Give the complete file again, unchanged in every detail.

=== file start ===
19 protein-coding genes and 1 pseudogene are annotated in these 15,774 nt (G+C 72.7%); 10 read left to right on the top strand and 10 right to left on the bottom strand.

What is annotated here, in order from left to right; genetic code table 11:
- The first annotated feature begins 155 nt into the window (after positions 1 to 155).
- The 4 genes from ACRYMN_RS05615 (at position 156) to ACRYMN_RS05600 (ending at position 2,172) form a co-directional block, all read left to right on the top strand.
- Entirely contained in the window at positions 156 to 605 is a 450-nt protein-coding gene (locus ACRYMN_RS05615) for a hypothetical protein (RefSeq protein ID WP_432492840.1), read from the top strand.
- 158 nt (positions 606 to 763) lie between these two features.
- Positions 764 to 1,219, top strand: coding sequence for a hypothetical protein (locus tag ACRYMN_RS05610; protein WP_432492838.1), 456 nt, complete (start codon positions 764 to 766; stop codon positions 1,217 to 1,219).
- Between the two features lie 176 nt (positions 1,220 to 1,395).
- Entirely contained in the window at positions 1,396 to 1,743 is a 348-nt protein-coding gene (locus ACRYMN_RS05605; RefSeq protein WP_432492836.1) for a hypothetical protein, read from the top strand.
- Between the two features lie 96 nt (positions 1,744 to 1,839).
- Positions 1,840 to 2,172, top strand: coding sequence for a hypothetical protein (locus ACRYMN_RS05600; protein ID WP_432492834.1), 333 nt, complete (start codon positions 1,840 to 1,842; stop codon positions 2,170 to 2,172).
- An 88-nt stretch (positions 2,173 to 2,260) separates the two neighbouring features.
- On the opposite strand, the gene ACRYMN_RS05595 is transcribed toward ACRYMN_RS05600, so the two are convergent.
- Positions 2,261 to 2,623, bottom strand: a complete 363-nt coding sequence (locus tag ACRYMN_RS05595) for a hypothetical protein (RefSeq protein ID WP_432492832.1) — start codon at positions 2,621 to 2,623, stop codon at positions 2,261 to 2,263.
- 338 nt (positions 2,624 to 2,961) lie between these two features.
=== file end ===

19 protein-coding genes and 1 pseudogene are annotated in these 15,774 nt (G+C 72.7%); 10 read left to right on the top strand and 10 right to left on the bottom strand.

What is annotated here, in order from left to right; genetic code table 11:
- The first annotated feature begins 155 nt into the window (after positions 1 to 155).
- The 4 genes from ACRYMN_RS05615 (at position 156) to ACRYMN_RS05600 (ending at position 2,172) form a co-directional block, all read left to right on the top strand.
- Entirely contained in the window at positions 156 to 605 is a 450-nt protein-coding gene (locus ACRYMN_RS05615) for a hypothetical protein (RefSeq protein ID WP_432492840.1), read from the top strand.
- 158 nt (positions 606 to 763) lie between these two features.
- Positions 764 to 1,219, top strand: coding sequence for a hypothetical protein (locus tag ACRYMN_RS05610; protein WP_432492838.1), 456 nt, complete (start codon positions 764 to 766; stop codon positions 1,217 to 1,219).
- Between the two features lie 176 nt (positions 1,220 to 1,395).
- Entirely contained in the window at positions 1,396 to 1,743 is a 348-nt protein-coding gene (locus ACRYMN_RS05605; RefSeq protein WP_432492836.1) for a hypothetical protein, read from the top strand.
- Between the two features lie 96 nt (positions 1,744 to 1,839).
- Positions 1,840 to 2,172, top strand: coding sequence for a hypothetical protein (locus ACRYMN_RS05600; protein ID WP_432492834.1), 333 nt, complete (start codon positions 1,840 to 1,842; stop codon positions 2,170 to 2,172).
- An 88-nt stretch (positions 2,173 to 2,260) separates the two neighbouring features.
- On the opposite strand, the gene ACRYMN_RS05595 is transcribed toward ACRYMN_RS05600, so the two are convergent.
- Positions 2,261 to 2,623, bottom strand: a complete 363-nt coding sequence (locus tag ACRYMN_RS05595) for a hypothetical protein (RefSeq protein ID WP_432492832.1) — start codon at positions 2,621 to 2,623, stop codon at positions 2,261 to 2,263.
- 338 nt (positions 2,624 to 2,961) lie between these two features.